They are disappointed when this doesn’t work and want to know why they have to keep repeating the beginning of the
INSERT statement. SQL Server 2008 solves this problem with Row Constructors. Now you can write a single INSERT and
insert many rows:
     INSERT INTO MyTable(ColumnA, ColumnB, ColumnC)
     VALUES (‘A’, ‘B’,’C’),
              (‘D’, ‘E’, ‘F’)
You can also use Row Constructors to build a derived table as long as you provide a table name and column names:
    SELECT *
    FROM
    VALUES(100, 10, $35.00, 5),(101, 12, $2.95, 100),(103, 17, $3.75, 20,))
    OrderLine(OrderID, ProductID, UnitPrice, Quantity)

1.4. Beyond Relational Data
Earlier versions of SQL Server provided some capabilities that went beyond traditional relational database data types. The
most notable of these was SQL Server 2005’s XML data type. This allowed the storage of semi-structured and un-structured
data within a relational database. Powerful query functions allowed you to retrieve both structured and semi- or un-structured
data in the same query. SQL Server 2008 goes further into the Beyond Relational area with its new spatial data types and its
FILESTREAM column property.

1.4.1. Spatial Data Types
The term Spatial Data refers to the types of data required for database management systems used to handle mapping data, data
collected from GPS devices, etc., along with displaying that data in a graphical format. Many different types of applications can
use this data: cities that maintain statistical information about crimes, mobile applications that direct and provide information
about restaurants in the area, or a real estate firm that wants to display a map of available houses on its Web site. This type of
application is called a Geographical Information System or GIS.
SQL Server 2008 provides two different types of Spatial Data: Geometry and Geography.




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Geometry data is two dimensional, usually referred to as Flat Earth data. With Flat Earth data, space is defined by its coor-
dinate points, similar to the X and Y coordinates of a graph. This type of data is used to represent data as it is presented on
a two-dimensional map. The coordinates can represent inches, meters, feet, miles or any other measure as long as the same
measure is used for both coordinates. So you might use geometry data to store information about the distances between two
cities or to define the polygon created by multiple points. For example, connecting three points would form a triangle and
connecting four points would form a rectangle or a square. You could also use this data to show the restaurants located within
a certain number of miles from a given location. SQL Server 2008’s geometry data conforms to the Open Geospatial Consor-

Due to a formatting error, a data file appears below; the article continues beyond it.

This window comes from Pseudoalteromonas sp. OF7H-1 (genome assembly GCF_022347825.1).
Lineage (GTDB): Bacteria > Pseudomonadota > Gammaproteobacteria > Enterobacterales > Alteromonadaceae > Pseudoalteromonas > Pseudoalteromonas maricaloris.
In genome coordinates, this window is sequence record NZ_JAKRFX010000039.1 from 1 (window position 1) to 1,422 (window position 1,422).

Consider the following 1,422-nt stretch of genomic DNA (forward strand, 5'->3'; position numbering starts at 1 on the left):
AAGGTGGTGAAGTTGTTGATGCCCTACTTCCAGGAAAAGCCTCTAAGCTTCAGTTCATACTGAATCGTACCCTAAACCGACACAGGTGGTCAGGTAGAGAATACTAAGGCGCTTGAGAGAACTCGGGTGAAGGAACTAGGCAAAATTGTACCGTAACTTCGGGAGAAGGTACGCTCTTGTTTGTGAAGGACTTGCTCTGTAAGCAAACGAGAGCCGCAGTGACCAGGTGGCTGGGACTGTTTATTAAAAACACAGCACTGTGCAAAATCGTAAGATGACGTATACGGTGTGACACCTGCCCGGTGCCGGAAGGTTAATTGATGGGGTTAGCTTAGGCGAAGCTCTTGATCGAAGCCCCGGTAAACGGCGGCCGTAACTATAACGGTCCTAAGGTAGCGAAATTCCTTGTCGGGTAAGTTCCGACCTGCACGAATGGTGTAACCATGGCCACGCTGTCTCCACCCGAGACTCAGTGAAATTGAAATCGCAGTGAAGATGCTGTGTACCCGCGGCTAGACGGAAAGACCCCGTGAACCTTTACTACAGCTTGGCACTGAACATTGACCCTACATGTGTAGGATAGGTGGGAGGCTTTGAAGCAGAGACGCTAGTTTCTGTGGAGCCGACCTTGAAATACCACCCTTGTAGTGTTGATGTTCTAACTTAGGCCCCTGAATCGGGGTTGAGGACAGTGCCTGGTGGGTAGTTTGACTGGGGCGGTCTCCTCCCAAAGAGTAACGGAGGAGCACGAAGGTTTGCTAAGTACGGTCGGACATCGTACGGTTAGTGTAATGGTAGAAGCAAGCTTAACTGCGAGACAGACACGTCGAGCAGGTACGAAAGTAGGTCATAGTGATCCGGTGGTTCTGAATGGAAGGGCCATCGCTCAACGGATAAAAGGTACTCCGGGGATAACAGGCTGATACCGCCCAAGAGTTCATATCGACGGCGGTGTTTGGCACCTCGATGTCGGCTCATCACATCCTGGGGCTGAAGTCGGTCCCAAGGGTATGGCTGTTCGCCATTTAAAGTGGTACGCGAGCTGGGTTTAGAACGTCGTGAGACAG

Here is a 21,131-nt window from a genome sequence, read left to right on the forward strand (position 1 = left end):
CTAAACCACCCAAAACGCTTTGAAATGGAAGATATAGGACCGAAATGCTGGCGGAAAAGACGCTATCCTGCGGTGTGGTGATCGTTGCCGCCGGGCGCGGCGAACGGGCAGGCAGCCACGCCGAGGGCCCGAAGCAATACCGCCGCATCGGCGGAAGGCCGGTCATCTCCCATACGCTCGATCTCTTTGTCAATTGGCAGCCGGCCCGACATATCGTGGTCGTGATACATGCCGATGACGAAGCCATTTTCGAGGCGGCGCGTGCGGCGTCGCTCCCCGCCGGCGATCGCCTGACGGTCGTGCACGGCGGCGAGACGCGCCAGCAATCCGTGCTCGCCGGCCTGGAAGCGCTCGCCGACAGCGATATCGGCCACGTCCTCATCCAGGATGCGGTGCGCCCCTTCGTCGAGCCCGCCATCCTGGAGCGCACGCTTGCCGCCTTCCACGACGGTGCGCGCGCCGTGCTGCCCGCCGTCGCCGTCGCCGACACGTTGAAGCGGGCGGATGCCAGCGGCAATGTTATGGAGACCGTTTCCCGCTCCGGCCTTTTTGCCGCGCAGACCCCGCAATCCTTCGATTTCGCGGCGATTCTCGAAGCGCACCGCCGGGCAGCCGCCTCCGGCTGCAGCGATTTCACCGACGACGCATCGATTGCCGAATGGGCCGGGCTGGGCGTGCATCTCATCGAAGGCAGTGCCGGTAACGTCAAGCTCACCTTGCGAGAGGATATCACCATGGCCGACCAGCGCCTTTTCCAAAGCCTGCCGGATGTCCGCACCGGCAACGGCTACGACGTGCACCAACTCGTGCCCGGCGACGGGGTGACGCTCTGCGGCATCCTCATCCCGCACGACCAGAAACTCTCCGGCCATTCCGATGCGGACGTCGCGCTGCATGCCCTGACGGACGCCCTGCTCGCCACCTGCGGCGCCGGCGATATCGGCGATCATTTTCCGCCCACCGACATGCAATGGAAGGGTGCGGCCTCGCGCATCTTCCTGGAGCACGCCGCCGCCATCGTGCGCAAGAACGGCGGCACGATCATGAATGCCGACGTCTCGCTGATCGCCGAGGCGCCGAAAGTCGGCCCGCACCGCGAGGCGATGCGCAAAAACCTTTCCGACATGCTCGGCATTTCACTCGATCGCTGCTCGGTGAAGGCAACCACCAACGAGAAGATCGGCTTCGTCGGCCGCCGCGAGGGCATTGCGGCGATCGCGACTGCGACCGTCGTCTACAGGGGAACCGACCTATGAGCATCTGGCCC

tium (OGC) Simple Features for SQL Specification version 1.1.0.
Geography data handles three-dimensional data or ellipsoidal data, usually referred to as “round earth” data. Points in
this system are defined by latitude and longitude. This is the type of data collected by GPS systems, and coordinates in this
system can form a solid, such as a cube or a pyramid.
Both the geometry and geography data types are implemented as .NET data types, which means that unlike a scalar data type
such as an integer, they are manipulated with methods. For example, if you have two integers, you can compute the distance
between them by subtracting one from another. To compute the area defined by two integers, you simply multiply them e.g.,
2” by 4” gives an area of 8”. To compute the area of a polygon defined by geometry, you use the STArea() method. Consider
the following table that contains the points that define the boundaries of cities:

      CREATE TABLE Cities
      (City NVARCHAR(50) NOT NULL,
        Region NVARCHAR(10),
        Boundaries GEOMETRY)

To find the area of Philadelphia, Pennsylvania, you’d use a query that looks like this:
      SELECT City, Region, Boundaries.STArea() AS Area
      FROM Cities
      WHERE City = ‘Philadelphia’

      AND Region = ‘PA’

If your applications require spatial data, you’ll want to delve further into these complex data types.

1.4.2. FILESTREAM
Since the inception of SQL Server, there has been an ongoing debate between whether large objects (images and text) should
be stored in the database or remain in the file system with the database containing the location of the file. Proponents of
storing these objects in the database pointed to the fact that when the objects are in the database, they’re backed up with the
database and that pointers can’t become stale since there are no pointers. The other side pointed to the convenience of hav-
ing the file in the file system since you can easily open it with the application that created it. If you ever had to load a Visual
Basic image control with data from a SQL Server image column, you know that it was not a pretty process. Even though SQL